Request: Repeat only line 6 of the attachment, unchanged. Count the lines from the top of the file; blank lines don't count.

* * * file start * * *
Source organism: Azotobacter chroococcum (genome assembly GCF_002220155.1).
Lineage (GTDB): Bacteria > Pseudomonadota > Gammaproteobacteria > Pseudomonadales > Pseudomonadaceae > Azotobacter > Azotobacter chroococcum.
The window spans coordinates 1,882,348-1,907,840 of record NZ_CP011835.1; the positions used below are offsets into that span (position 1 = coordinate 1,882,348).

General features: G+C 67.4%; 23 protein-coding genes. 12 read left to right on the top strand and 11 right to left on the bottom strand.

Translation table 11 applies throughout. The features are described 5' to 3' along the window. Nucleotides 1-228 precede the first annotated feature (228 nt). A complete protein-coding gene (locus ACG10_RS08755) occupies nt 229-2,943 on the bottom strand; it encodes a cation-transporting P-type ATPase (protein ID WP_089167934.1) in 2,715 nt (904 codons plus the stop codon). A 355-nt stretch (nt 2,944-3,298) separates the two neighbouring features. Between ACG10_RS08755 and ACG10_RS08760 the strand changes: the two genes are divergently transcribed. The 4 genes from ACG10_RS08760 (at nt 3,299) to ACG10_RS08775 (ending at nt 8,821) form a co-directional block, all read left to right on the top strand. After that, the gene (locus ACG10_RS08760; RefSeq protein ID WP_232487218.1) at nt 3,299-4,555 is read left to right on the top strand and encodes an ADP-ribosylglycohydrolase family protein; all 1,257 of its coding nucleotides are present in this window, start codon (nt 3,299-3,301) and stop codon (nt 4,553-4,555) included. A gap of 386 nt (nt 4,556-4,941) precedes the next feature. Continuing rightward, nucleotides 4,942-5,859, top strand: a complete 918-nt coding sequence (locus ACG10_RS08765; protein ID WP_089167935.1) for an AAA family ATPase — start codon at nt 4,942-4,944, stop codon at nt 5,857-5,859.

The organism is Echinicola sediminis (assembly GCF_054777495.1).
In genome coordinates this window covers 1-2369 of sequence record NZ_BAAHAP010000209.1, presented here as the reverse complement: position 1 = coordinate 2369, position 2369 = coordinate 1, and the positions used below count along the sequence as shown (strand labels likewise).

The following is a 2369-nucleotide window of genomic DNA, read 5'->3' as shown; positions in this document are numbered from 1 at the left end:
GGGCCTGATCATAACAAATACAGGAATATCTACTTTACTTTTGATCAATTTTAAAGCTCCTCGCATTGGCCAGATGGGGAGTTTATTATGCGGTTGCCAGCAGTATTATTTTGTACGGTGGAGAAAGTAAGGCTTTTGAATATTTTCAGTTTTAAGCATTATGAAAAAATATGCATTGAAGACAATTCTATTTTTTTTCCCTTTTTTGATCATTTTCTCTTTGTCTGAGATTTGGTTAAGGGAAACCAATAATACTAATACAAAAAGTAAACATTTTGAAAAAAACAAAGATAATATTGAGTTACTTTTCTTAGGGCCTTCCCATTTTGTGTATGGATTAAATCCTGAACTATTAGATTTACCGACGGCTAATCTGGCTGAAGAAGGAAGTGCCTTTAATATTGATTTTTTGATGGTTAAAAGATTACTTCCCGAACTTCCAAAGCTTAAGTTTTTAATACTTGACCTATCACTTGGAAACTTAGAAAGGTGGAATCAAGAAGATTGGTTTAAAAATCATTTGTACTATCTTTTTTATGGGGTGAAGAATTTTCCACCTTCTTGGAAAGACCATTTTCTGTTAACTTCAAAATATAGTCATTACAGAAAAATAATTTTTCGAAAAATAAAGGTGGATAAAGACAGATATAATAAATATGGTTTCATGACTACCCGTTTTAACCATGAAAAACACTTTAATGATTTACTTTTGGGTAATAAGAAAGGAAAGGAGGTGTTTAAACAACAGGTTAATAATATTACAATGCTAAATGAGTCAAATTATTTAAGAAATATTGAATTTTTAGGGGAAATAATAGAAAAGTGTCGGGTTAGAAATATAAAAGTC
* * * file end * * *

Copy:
The organism is Echinicola sediminis (assembly GCF_054777495.1).